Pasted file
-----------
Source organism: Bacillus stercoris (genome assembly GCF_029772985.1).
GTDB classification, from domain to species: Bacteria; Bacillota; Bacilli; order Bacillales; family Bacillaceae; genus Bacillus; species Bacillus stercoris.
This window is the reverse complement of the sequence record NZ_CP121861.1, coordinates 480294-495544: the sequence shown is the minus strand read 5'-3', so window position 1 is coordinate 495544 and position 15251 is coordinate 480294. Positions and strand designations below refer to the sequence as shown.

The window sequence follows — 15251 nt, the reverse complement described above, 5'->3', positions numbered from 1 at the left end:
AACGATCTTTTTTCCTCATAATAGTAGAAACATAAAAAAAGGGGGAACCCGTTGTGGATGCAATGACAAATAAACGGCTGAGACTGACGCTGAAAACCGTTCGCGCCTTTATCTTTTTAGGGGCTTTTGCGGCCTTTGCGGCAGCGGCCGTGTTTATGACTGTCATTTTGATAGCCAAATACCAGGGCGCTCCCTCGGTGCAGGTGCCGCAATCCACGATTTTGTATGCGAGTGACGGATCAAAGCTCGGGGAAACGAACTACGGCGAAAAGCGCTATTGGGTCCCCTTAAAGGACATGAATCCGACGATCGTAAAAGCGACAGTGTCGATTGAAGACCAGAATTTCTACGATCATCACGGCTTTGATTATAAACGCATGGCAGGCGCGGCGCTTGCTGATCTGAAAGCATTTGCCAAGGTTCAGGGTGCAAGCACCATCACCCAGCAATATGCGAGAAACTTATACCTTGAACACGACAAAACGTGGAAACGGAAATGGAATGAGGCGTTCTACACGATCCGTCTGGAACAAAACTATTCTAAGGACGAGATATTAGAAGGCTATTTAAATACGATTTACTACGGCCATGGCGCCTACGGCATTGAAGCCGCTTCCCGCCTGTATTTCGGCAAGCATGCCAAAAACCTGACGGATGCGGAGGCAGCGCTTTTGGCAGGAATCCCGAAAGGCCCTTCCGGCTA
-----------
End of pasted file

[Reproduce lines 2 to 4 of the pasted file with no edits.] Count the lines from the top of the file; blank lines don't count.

GTDB classification, from domain to species: Bacteria; Bacillota; Bacilli; order Bacillales; family Bacillaceae; genus Bacillus; species Bacillus stercoris.
This window is the reverse complement of the sequence record NZ_CP121861.1, coordinates 480294-495544: the sequence shown is the minus strand read 5'-3', so window position 1 is coordinate 495544 and position 15251 is coordinate 480294. Positions and strand designations below refer to the sequence as shown.

The window sequence follows — 15251 nt, the reverse complement described above, 5'->3', positions numbered from 1 at the left end: